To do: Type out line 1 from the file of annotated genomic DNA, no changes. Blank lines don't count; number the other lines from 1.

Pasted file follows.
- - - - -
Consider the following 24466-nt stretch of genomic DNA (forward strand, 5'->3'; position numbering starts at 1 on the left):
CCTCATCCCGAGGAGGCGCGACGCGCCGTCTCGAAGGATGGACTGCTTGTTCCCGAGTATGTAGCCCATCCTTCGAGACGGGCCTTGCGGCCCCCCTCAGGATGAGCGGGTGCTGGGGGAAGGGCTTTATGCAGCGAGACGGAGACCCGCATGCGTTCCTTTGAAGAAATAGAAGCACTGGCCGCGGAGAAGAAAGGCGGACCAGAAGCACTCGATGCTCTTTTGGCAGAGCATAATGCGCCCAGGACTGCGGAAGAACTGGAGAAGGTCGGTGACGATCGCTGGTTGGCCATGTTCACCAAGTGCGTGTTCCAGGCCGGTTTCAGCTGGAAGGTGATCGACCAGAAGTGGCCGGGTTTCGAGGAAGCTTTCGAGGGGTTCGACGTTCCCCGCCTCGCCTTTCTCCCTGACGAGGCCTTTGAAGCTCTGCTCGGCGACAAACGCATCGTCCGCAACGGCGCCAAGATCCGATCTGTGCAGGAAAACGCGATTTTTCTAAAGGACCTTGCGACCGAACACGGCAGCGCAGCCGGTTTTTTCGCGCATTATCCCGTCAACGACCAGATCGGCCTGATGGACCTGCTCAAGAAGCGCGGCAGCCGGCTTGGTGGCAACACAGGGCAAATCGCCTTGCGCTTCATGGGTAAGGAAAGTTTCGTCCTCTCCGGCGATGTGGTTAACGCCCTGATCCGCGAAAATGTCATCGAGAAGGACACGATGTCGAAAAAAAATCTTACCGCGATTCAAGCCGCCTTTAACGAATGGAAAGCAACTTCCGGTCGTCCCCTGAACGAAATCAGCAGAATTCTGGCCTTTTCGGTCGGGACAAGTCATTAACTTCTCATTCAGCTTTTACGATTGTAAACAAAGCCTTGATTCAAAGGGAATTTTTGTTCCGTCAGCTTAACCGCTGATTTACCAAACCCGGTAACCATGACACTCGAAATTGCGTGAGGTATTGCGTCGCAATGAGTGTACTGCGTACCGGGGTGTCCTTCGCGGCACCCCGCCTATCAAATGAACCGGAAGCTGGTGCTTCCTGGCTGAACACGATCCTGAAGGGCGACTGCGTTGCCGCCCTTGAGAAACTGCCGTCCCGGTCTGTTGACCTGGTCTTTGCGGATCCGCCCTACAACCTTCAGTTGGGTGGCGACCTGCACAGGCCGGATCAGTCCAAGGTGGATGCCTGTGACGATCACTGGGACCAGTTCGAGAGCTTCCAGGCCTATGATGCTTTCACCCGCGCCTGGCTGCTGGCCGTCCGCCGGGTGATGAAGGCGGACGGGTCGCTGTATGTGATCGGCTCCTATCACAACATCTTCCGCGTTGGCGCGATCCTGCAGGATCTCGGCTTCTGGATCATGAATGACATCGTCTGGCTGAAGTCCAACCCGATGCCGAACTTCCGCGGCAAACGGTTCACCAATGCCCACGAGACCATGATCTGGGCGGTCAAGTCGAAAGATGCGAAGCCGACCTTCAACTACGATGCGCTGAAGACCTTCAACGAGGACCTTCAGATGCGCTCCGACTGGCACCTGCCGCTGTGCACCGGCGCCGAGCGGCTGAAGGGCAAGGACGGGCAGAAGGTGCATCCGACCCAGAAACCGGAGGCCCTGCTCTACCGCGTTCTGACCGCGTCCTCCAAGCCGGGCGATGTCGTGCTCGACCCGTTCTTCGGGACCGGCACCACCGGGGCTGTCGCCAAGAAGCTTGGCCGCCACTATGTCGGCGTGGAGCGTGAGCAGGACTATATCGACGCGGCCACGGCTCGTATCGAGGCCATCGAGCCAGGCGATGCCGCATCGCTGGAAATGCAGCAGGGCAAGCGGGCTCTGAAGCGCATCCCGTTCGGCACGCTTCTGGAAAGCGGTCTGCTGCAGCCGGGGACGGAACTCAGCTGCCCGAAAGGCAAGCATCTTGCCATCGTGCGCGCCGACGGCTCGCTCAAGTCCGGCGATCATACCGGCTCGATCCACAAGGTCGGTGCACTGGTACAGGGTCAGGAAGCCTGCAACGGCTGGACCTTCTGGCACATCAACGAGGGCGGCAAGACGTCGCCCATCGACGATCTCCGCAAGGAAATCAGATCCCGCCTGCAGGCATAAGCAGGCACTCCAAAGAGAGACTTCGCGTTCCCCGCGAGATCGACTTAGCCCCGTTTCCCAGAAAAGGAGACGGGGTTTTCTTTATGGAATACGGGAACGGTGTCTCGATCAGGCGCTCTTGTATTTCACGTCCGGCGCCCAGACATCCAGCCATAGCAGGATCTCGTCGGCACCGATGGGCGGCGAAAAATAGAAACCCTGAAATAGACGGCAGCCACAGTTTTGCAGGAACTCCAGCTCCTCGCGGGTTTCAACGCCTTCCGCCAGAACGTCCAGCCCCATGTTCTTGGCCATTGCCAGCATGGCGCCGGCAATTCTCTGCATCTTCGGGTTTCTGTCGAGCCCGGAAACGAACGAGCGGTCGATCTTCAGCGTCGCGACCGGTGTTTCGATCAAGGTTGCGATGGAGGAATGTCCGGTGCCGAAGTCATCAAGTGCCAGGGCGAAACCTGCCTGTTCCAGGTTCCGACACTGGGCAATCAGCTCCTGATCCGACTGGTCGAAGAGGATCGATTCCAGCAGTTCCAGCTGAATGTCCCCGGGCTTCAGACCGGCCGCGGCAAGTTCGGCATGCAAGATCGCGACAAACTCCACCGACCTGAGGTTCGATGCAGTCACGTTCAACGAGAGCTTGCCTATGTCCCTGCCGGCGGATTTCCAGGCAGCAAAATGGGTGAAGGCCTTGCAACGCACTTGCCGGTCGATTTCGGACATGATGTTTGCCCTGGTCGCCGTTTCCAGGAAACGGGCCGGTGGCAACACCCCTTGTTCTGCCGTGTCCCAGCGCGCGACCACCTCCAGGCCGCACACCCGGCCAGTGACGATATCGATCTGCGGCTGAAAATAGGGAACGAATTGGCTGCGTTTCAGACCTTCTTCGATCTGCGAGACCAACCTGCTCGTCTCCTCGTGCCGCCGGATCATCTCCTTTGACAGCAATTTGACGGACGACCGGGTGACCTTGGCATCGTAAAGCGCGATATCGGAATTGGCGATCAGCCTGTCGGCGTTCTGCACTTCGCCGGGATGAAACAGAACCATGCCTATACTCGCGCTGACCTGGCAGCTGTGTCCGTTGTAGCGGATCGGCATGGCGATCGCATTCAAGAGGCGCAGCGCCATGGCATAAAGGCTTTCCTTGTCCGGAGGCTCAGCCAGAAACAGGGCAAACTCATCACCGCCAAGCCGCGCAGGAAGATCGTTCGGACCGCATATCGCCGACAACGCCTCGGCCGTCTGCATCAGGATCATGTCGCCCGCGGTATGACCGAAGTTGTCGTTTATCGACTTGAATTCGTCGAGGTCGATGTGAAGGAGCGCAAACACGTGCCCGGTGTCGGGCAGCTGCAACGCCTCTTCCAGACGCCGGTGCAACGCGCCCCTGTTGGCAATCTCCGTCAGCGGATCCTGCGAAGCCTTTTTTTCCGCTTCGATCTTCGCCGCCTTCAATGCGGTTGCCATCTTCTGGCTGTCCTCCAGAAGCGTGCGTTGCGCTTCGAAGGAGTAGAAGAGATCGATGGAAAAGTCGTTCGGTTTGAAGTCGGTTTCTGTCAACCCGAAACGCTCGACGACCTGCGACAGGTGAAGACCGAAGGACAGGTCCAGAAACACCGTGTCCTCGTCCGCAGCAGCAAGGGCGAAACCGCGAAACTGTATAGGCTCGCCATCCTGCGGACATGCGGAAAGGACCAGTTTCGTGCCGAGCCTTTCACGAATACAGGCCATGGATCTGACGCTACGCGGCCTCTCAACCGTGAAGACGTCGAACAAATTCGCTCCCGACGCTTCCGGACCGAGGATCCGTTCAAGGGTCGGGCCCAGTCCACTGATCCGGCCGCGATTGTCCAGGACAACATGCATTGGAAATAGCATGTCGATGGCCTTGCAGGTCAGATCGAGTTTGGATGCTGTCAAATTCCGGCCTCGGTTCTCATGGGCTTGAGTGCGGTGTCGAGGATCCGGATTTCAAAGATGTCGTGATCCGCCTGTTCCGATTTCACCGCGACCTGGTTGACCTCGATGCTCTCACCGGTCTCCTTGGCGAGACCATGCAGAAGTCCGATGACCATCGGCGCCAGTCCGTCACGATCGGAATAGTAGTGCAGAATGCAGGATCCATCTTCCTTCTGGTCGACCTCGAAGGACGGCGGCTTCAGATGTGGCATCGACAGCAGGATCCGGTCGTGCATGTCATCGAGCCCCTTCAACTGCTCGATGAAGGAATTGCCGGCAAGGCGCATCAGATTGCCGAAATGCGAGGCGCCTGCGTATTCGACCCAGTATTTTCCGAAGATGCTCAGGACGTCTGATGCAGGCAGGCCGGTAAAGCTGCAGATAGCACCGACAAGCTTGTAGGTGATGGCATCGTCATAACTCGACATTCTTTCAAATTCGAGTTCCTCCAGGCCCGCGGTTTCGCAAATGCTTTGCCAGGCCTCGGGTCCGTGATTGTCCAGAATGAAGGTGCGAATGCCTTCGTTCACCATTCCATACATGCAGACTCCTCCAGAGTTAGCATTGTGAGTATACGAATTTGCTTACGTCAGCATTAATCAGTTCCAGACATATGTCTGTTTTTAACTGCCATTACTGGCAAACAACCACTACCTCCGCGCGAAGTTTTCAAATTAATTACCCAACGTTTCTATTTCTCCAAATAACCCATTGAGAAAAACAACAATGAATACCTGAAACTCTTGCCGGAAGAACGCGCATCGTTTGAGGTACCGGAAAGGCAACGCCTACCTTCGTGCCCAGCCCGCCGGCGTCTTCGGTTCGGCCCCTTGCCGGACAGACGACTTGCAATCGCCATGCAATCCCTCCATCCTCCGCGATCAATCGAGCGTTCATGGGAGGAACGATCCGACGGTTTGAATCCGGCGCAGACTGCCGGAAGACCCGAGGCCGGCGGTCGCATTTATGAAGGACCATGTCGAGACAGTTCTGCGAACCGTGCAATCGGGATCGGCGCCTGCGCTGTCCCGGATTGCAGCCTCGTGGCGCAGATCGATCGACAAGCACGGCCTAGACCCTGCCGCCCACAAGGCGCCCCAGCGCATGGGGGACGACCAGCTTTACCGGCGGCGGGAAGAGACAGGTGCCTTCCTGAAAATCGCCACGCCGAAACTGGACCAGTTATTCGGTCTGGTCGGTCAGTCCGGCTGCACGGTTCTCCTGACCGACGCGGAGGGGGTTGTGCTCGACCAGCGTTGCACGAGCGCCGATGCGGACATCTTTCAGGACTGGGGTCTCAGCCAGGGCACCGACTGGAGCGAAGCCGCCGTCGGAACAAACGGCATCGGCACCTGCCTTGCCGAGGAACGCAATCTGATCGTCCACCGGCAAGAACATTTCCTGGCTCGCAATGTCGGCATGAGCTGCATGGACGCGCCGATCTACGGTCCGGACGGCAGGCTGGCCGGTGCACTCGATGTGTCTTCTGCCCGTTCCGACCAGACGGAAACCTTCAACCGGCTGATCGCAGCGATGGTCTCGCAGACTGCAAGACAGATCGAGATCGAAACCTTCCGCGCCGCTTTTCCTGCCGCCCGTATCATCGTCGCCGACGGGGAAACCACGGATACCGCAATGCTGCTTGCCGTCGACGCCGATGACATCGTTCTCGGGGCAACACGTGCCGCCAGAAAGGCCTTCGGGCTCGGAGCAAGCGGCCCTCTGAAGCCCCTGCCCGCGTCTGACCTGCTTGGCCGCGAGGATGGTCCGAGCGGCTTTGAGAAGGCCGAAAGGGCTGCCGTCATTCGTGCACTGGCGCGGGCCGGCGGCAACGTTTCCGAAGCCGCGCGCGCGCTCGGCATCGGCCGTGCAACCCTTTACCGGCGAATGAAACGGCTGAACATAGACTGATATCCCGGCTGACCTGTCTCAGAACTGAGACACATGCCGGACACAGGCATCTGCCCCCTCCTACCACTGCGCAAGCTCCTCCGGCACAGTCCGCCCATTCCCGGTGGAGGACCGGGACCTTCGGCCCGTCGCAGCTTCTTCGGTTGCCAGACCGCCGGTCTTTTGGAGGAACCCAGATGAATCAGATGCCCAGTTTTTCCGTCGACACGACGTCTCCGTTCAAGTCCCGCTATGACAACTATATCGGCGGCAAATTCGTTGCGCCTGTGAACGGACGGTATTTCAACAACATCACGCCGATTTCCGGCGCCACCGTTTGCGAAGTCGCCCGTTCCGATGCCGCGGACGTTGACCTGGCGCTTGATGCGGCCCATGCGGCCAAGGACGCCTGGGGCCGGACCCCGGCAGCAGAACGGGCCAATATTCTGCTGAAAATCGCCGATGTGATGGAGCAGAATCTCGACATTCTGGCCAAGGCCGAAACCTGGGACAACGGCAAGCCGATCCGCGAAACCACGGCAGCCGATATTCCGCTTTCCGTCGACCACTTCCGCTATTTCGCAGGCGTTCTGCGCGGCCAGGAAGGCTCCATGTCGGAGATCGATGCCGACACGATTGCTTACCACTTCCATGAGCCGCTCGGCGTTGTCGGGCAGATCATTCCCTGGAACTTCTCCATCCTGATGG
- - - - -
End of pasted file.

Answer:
Consider the following 24466-nt stretch of genomic DNA (forward strand, 5'->3'; position numbering starts at 1 on the left):